Poems Out Loud: Tell me about how your career as an editor evolved. I believe you came to Norton after studying poetry and completing your Master’s degree at John Hopkins and then an MFA in poetry at the Iowa Writers’ Workshop?
Bialosky: Yes. As I said, I was fortunate to land at Norton. When I was in college I had a work-study job at the Ohio Review and then later at Hopkins worked at the Johns Hopkins Press. I became infatuated with publishing at the time. There was something wonderful about opening submissions from writers, some of whom I was aware of and others whose work was completely new to me and suddenly this entirely new world might open in a short story or a poem. I knew when I graduated from Iowa that I wanted a literary life, though I wasn’t sure what it would entail and if it would be possible to be a poet and a writer, along with being an editor. I found comfort in a few models—T. S. Eliot for one, who as you know was a publisher, and also Wallace Stevens, who worked in the insurance business and managed to write some of the most exquisite and internal poems in the language. After taking on a few poetry projects at Norton, I began to acquire fiction and nonfiction and was eventually promoted to a full time editor. It is interesting to look back at that time, when I truly didn’t know whether it would work out or not, but was determined to make it so, now that I have published three books of poetry and two novels of my own, and edited so many wonderful books at Norton. It turns out, it is an interesting balance. After many years of being an editor I still get that rush when a finished book lands on my desk. It is rewarding to follow a manuscript from its earliest stages, sometimes just a proposal, and watch it transform into a finished book.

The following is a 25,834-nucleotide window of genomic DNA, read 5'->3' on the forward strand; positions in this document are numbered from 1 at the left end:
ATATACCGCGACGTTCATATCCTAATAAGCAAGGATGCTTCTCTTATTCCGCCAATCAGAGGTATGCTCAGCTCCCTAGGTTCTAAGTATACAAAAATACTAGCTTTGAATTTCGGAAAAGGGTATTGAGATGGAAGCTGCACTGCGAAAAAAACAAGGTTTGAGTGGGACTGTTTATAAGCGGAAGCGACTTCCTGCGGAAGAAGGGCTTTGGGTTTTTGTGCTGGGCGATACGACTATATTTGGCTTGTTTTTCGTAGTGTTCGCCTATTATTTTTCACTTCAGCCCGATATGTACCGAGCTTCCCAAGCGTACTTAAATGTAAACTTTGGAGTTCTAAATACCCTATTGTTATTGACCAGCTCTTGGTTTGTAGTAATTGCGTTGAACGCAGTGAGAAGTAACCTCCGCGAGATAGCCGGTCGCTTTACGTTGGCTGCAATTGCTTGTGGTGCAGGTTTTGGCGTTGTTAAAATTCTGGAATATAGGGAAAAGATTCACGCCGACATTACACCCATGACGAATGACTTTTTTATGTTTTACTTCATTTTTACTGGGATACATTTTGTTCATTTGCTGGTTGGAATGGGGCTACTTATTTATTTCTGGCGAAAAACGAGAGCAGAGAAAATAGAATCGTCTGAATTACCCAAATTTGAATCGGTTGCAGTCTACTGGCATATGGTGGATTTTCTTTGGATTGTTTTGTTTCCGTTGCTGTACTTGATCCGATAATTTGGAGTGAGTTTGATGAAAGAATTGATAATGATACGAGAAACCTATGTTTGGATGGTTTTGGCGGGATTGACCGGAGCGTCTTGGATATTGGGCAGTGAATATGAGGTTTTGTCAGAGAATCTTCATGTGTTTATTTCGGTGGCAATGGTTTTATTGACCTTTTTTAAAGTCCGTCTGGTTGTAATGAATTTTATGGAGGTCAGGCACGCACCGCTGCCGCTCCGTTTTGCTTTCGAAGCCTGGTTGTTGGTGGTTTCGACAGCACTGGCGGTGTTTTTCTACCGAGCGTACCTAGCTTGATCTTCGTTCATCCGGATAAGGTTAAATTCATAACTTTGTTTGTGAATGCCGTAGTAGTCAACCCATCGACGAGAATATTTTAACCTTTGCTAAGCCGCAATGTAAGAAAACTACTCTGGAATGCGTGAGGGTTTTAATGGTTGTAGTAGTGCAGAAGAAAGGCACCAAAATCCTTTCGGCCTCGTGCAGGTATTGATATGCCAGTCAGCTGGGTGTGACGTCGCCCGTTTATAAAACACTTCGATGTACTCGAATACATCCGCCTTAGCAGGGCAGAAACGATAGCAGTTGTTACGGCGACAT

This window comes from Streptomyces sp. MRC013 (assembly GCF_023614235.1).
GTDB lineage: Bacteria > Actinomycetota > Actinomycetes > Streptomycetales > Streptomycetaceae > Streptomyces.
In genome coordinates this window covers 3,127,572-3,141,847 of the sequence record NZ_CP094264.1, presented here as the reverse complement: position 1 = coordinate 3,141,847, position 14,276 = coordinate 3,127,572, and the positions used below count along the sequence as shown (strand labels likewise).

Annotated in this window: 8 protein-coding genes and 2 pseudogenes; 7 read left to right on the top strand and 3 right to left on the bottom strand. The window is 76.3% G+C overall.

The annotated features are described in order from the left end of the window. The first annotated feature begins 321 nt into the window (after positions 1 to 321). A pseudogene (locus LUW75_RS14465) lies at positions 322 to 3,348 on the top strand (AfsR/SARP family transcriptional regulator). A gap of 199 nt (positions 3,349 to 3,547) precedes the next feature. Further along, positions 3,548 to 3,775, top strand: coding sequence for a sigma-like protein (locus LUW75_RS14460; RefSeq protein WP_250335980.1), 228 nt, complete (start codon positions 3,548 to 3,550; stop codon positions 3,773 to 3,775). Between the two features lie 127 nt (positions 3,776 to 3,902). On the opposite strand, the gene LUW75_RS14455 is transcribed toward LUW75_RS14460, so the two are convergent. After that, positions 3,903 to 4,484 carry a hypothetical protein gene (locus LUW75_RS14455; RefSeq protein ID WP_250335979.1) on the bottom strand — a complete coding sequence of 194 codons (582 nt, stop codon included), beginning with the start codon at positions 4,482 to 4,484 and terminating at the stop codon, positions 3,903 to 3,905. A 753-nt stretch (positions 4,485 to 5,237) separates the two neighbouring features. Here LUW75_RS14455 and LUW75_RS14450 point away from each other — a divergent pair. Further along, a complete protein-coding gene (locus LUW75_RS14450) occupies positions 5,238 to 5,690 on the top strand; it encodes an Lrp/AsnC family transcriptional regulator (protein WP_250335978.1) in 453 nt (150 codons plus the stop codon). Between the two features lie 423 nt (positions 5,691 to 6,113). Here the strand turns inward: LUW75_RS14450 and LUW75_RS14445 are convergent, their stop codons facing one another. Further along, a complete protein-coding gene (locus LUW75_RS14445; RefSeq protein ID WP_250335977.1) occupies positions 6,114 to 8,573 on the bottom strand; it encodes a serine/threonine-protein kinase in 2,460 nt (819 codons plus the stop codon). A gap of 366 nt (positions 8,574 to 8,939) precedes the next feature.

Poems Out Loud: How would you describe your tastes as an editor when you first came to Norton? How have your tastes evolved?
Bialosky: Taste is very hard to quantify, isn’t it? I suppose it is voice that initially engages me as a reader. Like any project considered for acquisitions it is the combination of freshness, energy, intelligence, and vision that distinguishes a potentially winning project. When I first began acquiring books of poetry our chairman at the time had a mandate. He wanted Norton to publish poets that would go on to win major awards. I took that mandate seriously. I continue to look for voices in fiction, poetry, and nonfiction that are unique and offer a new perspective or way of seeing. Language and craft is also important but without voice and a strong vision, craft is merely dressing.
Poems Out Loud: And the critical criteria you use in selecting proposals you’ll bring into an editorial meeting?
Bialosky: As I mentioned, it is a combination of freshness, energy, intelligence, and vision that distinguishes a potentially winning project. I suppose finally I want to feel passionate about a project. It really is about falling in love.
To be continued next week in Part II…